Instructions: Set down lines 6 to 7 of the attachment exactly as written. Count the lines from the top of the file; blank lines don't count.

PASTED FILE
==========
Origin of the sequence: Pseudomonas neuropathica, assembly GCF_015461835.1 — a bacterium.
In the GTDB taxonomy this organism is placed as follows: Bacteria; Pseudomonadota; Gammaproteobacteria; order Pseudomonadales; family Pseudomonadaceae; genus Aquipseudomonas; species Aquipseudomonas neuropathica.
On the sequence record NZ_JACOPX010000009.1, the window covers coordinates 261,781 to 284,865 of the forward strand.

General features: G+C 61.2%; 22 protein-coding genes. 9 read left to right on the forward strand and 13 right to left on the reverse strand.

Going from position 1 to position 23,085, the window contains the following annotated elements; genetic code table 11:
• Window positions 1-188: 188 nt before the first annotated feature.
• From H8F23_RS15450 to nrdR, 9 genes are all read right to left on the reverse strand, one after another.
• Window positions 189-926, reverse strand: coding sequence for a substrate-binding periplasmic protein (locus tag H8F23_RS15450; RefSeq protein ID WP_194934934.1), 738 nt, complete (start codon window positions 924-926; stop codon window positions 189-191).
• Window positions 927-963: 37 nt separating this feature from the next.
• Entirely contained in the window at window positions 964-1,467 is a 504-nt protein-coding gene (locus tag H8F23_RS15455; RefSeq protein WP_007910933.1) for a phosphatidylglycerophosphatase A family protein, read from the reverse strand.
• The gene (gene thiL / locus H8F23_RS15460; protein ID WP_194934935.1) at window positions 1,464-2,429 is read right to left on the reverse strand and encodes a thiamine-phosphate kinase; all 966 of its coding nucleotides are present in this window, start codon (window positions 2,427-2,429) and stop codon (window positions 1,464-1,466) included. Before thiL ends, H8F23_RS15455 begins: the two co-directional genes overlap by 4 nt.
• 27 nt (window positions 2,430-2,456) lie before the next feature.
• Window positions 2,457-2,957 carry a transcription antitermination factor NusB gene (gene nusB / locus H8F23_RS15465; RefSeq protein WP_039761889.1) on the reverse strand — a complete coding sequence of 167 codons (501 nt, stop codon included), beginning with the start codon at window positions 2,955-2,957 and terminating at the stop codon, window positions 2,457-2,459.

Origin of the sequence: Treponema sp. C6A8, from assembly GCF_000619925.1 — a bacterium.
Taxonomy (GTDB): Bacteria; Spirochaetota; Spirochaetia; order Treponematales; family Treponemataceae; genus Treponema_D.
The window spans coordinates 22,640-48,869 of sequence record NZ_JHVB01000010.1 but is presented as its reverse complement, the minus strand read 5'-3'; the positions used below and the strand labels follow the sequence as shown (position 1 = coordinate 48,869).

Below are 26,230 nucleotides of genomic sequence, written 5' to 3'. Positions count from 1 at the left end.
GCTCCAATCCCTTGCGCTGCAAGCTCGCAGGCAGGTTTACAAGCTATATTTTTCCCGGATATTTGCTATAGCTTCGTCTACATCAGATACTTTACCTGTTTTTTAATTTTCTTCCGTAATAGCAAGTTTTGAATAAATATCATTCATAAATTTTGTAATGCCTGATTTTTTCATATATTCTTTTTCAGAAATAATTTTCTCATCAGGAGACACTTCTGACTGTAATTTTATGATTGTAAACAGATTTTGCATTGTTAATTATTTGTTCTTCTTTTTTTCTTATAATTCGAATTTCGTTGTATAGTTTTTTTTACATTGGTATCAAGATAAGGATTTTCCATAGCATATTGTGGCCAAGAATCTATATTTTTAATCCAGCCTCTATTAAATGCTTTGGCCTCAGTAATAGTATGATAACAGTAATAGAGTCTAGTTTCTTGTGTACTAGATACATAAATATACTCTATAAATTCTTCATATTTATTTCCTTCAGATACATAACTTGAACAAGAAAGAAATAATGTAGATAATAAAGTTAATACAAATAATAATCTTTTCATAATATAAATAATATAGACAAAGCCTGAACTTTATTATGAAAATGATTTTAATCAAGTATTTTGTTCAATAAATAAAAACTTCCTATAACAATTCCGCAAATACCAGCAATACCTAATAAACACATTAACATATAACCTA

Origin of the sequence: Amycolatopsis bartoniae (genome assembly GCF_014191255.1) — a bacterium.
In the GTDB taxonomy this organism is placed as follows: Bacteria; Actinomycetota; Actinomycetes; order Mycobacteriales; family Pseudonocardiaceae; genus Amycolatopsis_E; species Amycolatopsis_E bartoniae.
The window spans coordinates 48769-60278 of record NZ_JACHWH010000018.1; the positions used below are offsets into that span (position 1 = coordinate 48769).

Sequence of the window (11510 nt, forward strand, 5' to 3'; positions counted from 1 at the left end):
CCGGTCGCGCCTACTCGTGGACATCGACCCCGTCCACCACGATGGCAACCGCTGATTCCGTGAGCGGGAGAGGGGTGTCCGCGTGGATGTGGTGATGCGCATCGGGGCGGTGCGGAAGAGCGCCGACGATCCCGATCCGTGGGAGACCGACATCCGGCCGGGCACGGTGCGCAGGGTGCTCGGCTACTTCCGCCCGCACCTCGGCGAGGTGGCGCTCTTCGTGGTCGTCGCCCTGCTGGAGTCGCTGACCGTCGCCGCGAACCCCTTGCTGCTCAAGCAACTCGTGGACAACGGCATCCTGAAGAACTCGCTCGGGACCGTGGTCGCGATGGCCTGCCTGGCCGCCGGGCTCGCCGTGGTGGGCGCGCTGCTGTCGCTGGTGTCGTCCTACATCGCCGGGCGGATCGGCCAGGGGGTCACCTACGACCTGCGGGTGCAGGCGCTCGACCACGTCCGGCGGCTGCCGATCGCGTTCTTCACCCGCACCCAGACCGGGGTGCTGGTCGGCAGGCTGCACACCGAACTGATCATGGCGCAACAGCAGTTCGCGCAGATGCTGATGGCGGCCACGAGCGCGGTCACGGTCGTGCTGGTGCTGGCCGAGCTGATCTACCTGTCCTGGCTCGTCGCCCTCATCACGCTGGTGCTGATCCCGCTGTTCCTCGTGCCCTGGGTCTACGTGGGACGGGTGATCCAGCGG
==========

• Window positions 1-188: 188 nt before the first annotated feature.
• From H8F23_RS15450 to nrdR, 9 genes are all read right to left on the reverse strand, one after another.